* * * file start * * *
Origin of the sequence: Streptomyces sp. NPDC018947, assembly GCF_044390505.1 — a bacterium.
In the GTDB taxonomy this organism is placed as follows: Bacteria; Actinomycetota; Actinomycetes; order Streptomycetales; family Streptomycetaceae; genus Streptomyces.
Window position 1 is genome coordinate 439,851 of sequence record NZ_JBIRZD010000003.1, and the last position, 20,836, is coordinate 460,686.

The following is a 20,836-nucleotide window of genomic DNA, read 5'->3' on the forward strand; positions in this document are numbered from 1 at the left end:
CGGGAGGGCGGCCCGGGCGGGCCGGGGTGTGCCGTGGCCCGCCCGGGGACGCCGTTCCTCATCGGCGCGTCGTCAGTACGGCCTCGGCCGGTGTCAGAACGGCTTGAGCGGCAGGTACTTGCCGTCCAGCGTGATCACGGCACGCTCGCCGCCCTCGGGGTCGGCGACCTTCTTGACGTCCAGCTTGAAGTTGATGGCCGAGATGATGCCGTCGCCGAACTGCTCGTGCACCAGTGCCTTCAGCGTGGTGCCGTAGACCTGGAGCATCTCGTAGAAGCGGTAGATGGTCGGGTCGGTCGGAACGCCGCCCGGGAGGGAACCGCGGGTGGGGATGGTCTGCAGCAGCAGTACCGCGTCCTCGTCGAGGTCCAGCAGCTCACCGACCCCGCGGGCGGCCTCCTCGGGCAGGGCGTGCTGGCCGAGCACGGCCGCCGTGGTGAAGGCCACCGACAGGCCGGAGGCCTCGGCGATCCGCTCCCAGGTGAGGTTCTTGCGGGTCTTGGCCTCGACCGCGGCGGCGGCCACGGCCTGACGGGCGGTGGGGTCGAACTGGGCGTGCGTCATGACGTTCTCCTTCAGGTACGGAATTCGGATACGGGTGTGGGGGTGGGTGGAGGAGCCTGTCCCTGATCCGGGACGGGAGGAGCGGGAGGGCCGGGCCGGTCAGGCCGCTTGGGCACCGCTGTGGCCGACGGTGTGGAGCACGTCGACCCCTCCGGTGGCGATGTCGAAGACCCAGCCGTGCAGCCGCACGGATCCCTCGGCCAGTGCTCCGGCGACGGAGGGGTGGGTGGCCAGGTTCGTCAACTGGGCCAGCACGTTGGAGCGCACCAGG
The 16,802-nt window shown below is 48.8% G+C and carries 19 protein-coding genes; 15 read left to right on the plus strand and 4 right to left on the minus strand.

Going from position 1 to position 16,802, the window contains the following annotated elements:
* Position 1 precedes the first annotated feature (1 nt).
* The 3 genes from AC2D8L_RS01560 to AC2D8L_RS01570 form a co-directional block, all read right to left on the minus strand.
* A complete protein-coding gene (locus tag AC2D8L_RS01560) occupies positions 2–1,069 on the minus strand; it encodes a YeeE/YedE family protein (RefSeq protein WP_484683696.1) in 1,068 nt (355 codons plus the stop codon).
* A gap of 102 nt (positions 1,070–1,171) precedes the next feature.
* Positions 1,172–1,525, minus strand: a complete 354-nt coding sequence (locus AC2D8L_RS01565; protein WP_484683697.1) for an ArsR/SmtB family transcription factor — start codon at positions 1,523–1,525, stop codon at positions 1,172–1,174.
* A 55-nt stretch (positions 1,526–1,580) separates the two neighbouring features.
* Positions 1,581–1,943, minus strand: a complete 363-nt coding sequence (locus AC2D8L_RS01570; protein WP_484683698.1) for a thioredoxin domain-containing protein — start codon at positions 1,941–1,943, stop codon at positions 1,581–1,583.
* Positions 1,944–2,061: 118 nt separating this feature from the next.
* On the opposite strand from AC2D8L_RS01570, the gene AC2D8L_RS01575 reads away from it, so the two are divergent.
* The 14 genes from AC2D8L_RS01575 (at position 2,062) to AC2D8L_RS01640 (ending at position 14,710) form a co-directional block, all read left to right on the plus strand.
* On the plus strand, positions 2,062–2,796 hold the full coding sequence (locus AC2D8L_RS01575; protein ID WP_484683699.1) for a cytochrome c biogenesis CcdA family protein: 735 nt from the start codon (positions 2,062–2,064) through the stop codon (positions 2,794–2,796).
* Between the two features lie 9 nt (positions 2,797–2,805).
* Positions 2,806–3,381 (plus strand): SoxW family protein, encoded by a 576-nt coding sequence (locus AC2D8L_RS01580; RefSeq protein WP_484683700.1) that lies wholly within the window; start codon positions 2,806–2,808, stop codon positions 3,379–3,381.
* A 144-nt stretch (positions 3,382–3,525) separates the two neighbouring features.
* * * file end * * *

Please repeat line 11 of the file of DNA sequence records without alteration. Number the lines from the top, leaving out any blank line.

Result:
* A gap of 102 nt (positions 1,070–1,171) precedes the next feature.